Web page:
iTunes applications to waste your time with

Rachel Hagenbaugh

Waste time in checkout lines by downloading these iTunes applications – some are fun, others useful and many are pointless.

The most amusing applications:

1. The object of “Cut the Rope” is to get a ball into the mouth of a monster. The ball is attached to a series of ropes.

While maneuvering around a series of objects that can pop the ball, the user also needs to collect three stars before dropping the ball in the monster’s mouth. This application is also 99 cents.

2. In “Fruit Ninja,” the user slices fruit by sliding his or her finger across the screen.

Fruit flies up from the bottom of the screen and must be sliced before it falls under the screen. Slicing a bomb automatically means the end of the game. This application is 99 cents.

“Students need something to get their mind off of things, said Spencer Woodill, a computer products coordinator at the Apple Store on campus. “It’s the same reason you go to see a stupid movie, to relax and rejuvenate.”

3. A June cover for The New Yorker was created from using “Brushes,” a $4.99 application. This application has an advanced color picker, several realistic brushes and extreme zooming for detailed designs.

Brush strokes range from small and thin to large splotches. This application also allows multiple layers of the image to be made, rearranged and merged. The opacity of each layer is also adjustable.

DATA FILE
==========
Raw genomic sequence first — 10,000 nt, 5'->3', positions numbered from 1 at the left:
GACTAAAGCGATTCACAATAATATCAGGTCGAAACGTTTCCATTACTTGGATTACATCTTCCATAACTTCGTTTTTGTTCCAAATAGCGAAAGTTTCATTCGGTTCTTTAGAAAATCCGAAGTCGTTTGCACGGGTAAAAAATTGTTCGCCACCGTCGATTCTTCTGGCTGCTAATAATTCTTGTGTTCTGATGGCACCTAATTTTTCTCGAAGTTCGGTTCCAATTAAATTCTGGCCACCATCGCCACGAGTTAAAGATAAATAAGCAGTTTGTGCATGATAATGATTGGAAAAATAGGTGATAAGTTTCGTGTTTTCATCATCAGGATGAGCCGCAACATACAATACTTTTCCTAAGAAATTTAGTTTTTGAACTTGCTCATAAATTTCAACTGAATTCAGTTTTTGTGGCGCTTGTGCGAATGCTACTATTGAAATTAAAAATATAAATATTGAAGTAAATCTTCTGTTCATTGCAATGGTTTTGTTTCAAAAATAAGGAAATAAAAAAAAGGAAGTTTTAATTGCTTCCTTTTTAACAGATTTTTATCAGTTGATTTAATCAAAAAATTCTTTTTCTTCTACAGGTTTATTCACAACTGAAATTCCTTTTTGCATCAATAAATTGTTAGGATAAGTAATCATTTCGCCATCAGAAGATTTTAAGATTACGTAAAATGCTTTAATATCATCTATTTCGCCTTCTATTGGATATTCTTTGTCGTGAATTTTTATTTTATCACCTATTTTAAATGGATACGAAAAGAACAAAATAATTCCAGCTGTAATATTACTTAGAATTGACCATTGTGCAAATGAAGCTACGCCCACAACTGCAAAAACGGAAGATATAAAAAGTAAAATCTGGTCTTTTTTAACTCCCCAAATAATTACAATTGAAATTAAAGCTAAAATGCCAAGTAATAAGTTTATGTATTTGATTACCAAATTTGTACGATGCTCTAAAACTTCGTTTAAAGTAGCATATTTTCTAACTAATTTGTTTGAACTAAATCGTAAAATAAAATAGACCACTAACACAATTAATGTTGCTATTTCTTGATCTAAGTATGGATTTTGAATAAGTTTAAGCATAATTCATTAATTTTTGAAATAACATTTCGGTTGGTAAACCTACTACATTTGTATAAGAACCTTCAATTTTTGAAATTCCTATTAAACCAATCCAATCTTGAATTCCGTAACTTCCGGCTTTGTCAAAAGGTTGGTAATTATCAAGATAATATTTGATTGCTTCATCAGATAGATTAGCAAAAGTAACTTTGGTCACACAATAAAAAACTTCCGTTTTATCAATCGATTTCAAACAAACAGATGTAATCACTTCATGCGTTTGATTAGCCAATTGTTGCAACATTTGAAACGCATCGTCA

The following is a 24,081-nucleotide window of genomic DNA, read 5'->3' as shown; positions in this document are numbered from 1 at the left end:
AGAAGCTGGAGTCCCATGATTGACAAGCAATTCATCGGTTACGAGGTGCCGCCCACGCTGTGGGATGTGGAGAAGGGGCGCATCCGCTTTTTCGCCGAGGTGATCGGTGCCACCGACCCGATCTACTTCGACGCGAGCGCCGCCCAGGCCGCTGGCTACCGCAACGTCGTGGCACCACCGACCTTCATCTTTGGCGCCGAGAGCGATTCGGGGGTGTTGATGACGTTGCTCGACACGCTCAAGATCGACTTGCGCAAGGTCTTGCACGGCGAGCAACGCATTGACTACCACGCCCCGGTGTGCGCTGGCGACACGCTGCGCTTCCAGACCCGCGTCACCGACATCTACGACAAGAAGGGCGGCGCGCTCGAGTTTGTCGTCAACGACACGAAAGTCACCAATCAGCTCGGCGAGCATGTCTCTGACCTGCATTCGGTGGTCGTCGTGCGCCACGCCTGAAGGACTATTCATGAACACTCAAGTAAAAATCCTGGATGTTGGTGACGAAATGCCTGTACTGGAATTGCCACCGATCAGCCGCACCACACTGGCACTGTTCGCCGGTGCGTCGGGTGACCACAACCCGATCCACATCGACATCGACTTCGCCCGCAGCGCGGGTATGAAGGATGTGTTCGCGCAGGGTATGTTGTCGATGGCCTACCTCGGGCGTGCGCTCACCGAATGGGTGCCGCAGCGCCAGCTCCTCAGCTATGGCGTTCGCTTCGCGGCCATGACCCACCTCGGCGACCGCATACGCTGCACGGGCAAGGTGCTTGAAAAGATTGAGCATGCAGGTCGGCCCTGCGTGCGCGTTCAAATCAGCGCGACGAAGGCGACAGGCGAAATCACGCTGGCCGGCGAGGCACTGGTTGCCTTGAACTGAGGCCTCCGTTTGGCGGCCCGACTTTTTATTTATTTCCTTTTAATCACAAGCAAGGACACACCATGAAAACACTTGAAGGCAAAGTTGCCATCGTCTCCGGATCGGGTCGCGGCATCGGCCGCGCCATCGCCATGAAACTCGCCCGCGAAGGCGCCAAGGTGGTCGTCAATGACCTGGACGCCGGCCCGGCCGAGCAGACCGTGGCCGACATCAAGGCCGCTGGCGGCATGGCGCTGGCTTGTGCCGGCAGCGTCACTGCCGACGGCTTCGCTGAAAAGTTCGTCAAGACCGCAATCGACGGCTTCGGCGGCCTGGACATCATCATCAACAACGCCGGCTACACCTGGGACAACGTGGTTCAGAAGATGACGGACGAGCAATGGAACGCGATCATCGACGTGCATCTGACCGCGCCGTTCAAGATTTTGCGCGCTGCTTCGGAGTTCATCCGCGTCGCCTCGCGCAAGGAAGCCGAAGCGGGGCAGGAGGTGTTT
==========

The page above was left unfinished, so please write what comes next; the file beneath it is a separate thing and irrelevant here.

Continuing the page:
Once the application is complete, the artist can upload the image onto a computer and replay the making of the creation, stroke by stroke.

The most useful applications:

1. “Vlingo – Voice App” is a free voice recognition application that makes it possible to do anything while driving.

As long as a microphone or Bluetooth headset is plugged in, all the user needs to do is say exactly what he or she wants to do. This application works with sending e-mails, uploading Facebook statuses, finding information on the Internet, calling and texting friends and much more.

2. “SoundHound” is a free application that recognizes a song that is sang or hummed in less than four seconds.

Artist, album, lyrics and tour dates for the artist and similar artists are also displayed. This application is free for those who will only use this application five times per month. To use it for an unlimited amount of songs, this application is $4.99.

3. The next application was featured in Women’s Health magazine. “Nutrition Menu – Calorie, Exercise, Weigh & Water Tracking” features the nutritional value for over 93,000 foods.

The common foods selection includes information for over 51,000 foods. The restaurant section features over 42,000 menu items.

This application has 149 built-in exercises, but users can also enter in their own workout plan. The journal feature keeps track of the daily summary of food intake.

Megan O’Shaughnessy, senior managerial marketing major, thinks this application is the worth 99 cents. “I think a lot of people would use it,” she said.

The most pointless applications:

1. “Poop Machine” is a 99 cent application that can show the user what his or her feces will look like after eating certain foods.

The game begins with a picture of a person’s face with the option of inserting different foods into the mouth. When the user is ready he or she pushes the “POOP! Button” to reveal the feces produced by the combination of foods.

2. “iDragPaper” is an application that keeps track of how long it takes the user to unravel a whole roll of virtual toilet paper by sliding his or her hand down the screen.